Identifying Effective Teachers Policy
The state should publicly report districts' distribution of teacher talent among schools to identify inequities in schools serving disadvantaged children.
Providing comprehensive reporting may be the state's most important role for ensuring the equitable distribution of teachers among schools. Florida reports little school-level data that can help support the equitable distribution of teacher talent.
Florida collects and publicly reports some of the data recommended by NCTQ. The state does not provide a school-level teacher quality index that demonstrates the academic backgrounds of a school's teachers, but it does report on the percentage of newly hired teachers for each school. While Florida does not report on percentages of teachers with emergency credentials—as the state indicates it has no noncertified teachers—it does provide data on classes taught by teachers temporarily assigned to areas outside of their field of specialization. The state also does not report on teacher absenteeism or turnover rates.
Florida reports on the percentage of highly qualified teachers. Commendably, these data are reported for each school, rather than aggregated by district. The state is also commended for comparing the average percentages of highly qualified teachers in high- and low-poverty schools within each district.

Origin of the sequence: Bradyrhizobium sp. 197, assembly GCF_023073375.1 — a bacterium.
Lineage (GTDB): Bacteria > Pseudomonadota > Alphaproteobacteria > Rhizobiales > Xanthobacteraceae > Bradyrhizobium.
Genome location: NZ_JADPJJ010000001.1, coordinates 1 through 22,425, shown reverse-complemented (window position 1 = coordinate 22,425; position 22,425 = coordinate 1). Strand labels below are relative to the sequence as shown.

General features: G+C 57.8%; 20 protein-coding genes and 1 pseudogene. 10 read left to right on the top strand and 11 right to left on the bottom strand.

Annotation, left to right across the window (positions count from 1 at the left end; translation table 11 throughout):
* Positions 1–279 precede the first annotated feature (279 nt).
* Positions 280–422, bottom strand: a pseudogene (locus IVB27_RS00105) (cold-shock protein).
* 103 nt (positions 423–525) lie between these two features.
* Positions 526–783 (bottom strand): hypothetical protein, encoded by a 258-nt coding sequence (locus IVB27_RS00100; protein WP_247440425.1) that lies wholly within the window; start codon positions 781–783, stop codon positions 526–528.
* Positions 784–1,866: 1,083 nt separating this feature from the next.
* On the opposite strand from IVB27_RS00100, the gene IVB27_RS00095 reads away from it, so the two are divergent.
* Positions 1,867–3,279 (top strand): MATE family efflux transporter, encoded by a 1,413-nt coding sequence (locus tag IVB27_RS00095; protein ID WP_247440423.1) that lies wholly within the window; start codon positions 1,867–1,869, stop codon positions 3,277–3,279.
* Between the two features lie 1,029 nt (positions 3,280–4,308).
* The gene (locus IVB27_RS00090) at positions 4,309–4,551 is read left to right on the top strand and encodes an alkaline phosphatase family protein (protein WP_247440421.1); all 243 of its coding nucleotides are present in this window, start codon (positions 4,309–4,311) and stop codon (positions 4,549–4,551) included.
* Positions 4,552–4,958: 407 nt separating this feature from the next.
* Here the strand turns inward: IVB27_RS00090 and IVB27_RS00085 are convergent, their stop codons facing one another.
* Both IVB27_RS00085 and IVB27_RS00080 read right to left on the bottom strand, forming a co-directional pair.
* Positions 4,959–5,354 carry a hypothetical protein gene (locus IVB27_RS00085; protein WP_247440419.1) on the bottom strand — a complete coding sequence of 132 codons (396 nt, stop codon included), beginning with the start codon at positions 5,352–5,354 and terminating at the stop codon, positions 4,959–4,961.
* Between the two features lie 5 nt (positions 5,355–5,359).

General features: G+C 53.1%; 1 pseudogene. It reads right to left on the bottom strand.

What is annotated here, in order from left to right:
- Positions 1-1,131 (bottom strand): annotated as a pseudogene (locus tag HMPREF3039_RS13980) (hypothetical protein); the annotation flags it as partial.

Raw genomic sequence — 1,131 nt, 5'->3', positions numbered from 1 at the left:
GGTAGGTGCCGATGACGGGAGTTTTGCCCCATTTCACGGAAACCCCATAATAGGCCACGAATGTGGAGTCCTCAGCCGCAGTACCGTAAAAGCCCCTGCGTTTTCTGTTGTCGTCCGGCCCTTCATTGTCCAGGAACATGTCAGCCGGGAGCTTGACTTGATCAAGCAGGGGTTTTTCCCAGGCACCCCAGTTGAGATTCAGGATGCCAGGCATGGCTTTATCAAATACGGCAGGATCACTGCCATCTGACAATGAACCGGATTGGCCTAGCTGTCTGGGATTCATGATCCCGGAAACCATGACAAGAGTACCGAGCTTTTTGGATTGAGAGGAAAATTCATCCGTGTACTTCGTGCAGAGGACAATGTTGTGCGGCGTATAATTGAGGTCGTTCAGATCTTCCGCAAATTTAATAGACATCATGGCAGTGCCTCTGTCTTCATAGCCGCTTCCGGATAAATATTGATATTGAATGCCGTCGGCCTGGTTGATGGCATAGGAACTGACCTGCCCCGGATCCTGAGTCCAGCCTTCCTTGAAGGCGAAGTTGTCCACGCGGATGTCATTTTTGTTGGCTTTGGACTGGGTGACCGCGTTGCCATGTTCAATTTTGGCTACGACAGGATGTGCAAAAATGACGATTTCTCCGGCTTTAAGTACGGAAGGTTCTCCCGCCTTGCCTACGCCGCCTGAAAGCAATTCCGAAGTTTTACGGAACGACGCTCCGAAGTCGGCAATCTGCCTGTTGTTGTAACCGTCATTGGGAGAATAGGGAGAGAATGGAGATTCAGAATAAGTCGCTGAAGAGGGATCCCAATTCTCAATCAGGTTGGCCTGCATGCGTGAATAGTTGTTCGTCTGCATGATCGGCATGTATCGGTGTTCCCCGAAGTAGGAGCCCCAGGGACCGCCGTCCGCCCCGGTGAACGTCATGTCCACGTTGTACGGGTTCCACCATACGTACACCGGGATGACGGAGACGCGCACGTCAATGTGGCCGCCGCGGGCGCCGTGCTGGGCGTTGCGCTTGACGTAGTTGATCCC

Florida Public School Accountability Report 2009-2010 http://doeweb-prd.doe.state.fl.us/eds/nclbspar/year0910/main0910.cfm
Use a teacher quality index to publicly report about each school.
A teacher quality index, such as the one developed by the Illinois Education Research Council, with data including teachers' average SAT or ACT scores, the percentage of teachers failing basic skills licensure tests at least once, the selectivity of teachers' undergraduate colleges and the percentage of new teachers, can shine a light on how equitably teachers are distributed both across and within districts. Florida should ensure that individual school report cards include such data in a manner that translates these factors into something easily understood by the public, such as a color-coded matrix indicating a school's high or low score.
Publish other data that facilitate comparisons across schools.
Florida should collect and report other school-level data that reflect the stability of a school's faculty, including the rates of teacher absenteeism and turnover.
Provide comparative data based on school demographics.
As Florida does with highly qualified teachers, the state should provide comparative data for schools with similar poverty and minority populations. This would yield a more comprehensive picture of gaps in the equitable distribution of teachers.
Florida commented that its reporting requirements, which currently include teacher turnover, will be more comprehensive beginning in 2011-12, with new value-added calculation. In addition, under Race to the Top, Florida is doing a number of descriptive and comparative analyses that will be published throughout the grant.